Workers and queens are fed royal jelly during the first three days of their larval stage. Workers are then switched to a diet of pollen and nectar (or diluted honey), while queens will continue to receive royal jelly (which helps large, sexually developed larvae reach the pupal stage more quickly). Queen breeders consider good nutrition during the larval stage critically important for queen quality, with good genetics and sufficient mating contributing factors. During the larval and pupal stages, parasites may damage (or destroy) the pupa or larva.
Queens are not raised in the typical horizontal brood cells of the honeycomb. A queen cell is larger and oriented vertically. If workers sense that an old queen is weakening, they produce emergency cells (known as supersedure cells) made from cells with eggs or young larvae and which protrude from the comb. When the queen finishes her larval feeding and pupates, she moves into a head-downward position and later chews her way out of the cell. At pupation, workers cap (seal) the cell. Shortly before emerging from their cells, young queens may often be heard "piping". The queen makes this sound to evaluate her space, and piping seems to calm worker bees.
Although worker bees are usually infertile females, when some subspecies are stressed they may lay fertile eggs. Since workers are not fully sexually developed, they do not mate with drones. Fertile eggs would be haploid (having only the genetic contribution of their mother), and these haploid eggs would always develop into drones. Worker bees secrete the wax used to build the hive, clean, maintain and guard it, raise the young and forage for nectar and pollen.
Worker honey bees have a modified ovipositor, a stinger, with which they defend the hive; unlike bees of any other genus and the queens of their own species, this stinger is barbed. Contrary to popular belief, a bee does not always die soon after stinging; this misconception is based on the fact that a bee will usually die after stinging a human or other mammal. The stinger and its venom sac, with musculature and a ganglion allowing them to continue delivering venom after they are detached, are designed to pull free of the body when they lodge. This apparatus (including barbs on the stinger) is thought to have evolved in response to predation by vertebrates, since the barbs do not function (and the stinger apparatus does not detach) unless the stinger is embedded in elastic material. The barbs do not always "catch", so a bee may occasionally pull its stinger free and fly off unharmed (or sting again).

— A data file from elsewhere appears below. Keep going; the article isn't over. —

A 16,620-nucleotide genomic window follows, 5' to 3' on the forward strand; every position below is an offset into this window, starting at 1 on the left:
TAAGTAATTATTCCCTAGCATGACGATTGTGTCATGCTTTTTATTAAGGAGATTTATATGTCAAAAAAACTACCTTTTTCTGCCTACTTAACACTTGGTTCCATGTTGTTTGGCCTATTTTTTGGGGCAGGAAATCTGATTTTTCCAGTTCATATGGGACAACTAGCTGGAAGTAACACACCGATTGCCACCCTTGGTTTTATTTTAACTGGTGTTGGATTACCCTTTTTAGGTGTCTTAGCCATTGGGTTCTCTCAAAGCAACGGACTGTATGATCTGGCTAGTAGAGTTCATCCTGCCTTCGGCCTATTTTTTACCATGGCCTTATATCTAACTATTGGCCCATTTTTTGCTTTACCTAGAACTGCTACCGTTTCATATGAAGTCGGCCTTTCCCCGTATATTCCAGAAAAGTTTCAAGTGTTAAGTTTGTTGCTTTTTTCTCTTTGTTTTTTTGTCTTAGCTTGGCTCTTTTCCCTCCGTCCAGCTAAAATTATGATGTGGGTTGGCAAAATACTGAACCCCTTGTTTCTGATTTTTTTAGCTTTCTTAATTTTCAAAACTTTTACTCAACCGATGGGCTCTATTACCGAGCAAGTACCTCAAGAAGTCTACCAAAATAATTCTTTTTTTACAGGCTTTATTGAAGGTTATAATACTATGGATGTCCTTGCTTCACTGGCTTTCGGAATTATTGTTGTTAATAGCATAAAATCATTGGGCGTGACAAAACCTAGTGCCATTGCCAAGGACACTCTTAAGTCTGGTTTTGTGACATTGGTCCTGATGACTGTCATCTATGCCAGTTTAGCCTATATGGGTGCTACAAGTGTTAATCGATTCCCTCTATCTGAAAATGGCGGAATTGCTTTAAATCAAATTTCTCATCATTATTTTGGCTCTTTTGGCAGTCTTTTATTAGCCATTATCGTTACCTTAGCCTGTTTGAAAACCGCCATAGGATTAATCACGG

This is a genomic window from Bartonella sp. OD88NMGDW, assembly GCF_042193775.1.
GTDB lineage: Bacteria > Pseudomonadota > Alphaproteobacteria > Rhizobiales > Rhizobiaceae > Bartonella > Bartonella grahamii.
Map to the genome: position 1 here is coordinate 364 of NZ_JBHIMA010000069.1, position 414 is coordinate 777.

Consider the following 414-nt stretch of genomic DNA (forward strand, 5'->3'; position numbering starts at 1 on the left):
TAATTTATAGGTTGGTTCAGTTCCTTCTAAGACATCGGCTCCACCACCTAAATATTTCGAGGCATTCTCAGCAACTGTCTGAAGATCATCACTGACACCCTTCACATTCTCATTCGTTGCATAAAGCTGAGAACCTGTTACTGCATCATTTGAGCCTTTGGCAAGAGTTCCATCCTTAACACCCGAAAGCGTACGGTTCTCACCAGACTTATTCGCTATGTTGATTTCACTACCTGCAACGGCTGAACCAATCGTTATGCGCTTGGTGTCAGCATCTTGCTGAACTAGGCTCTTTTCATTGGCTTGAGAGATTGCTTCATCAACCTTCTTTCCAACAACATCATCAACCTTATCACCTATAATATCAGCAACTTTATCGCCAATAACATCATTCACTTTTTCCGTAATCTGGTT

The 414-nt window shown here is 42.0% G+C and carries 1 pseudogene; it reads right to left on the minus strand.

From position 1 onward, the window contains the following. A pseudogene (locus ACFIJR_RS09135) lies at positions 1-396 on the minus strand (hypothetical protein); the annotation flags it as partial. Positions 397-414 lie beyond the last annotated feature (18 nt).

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Drones are the colony's male bees. Since they do not have ovipositors, they do not have stingers. Drone honey bees do not forage for nectar or pollen. The primary purpose of a drone is to fertilize a new queen. Many drones will mate with a given queen in flight; each will die immediately after mating, since the process of insemination requires a lethally convulsive effort. Drone honey bees are haploid (single, unpaired chromosomes) in their genetic structure, and are descended only from their mother (the queen). In temperate regions drones are generally expelled from the hive before winter, dying of cold and starvation since they cannot forage, produce honey or care for themselves. There has been research into the role A. mellifera drones play in thermoregulation within the hive. Given their larger size (1.5x), drones may play a significant role. Drones are typically located near the center of hive clusters for unclear reasons. It is postulated that it is to maintain sperm viability, which drops off at cooler temperatures. Another possible explanation posed, is that a more central location allows drones to contribute to warmth, since at temperatures below 25C their ability to contribute declines.